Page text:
According to sources familiar with the matter, ConsenSys is trying to attract outside investors to raise $200 million. The company’s executives reportedly talked to investors in Hong Kong and South Korea, however as of early April ConsenSys had purportedly not yet found a lead investor.
The Information cited fundraising documents, revealing that ConsenSys closed 2018 with just $21 million in revenue coming mostly from its enterprise consulting business. Per the documents, ConsenSys is planning its revenue to be more than $50 million in 2019, with around $40 million coming from its services business.
The documents reportedly reveal that ConsenSys has a considerable share in blockchain companies that it has incubated. ConsenSys has reportedly been seeking a valuation of at least $1 billion, which The Information reports is too high, given the company’s revenue and investors.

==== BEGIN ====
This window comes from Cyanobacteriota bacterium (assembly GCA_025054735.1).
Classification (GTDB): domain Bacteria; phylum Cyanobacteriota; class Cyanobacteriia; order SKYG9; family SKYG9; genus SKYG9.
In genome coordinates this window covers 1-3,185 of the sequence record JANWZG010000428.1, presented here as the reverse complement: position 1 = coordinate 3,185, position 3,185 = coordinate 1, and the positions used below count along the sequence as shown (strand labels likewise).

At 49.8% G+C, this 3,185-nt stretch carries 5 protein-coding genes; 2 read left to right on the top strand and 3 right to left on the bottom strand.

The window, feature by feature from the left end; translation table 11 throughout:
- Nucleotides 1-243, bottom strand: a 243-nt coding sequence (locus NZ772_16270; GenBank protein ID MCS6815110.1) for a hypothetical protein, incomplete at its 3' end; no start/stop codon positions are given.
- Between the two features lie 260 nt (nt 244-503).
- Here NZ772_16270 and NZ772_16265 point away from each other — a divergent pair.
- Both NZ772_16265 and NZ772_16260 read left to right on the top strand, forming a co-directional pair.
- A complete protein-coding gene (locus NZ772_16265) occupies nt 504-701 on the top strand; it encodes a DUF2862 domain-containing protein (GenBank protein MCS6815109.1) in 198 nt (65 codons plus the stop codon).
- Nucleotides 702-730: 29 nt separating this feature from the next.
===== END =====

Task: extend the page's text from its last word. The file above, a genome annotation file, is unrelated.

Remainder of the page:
Last December, anonymous sources stated that ConsenSys could lay off up to 60 percent of its staff as the blockchain space had become more competitive and “crowded.” The company was reportedly spinning out startups it had previously backed, some of them without financial support.
Later in January, ConsenSys’ Executive Director of Enterprise and Social Impact Vanessa Grellet told Cointelegraph that the layoffs did not exceed 13% of staff. All teams at the firm were purportedly reevaluated including technical and non-technical staff.
When asked about signs of crisis in the blockchain industry and criticism of ConsenSys not being able to deliver on its promises, Grellet said that she still sees huge interest in blockchain technology.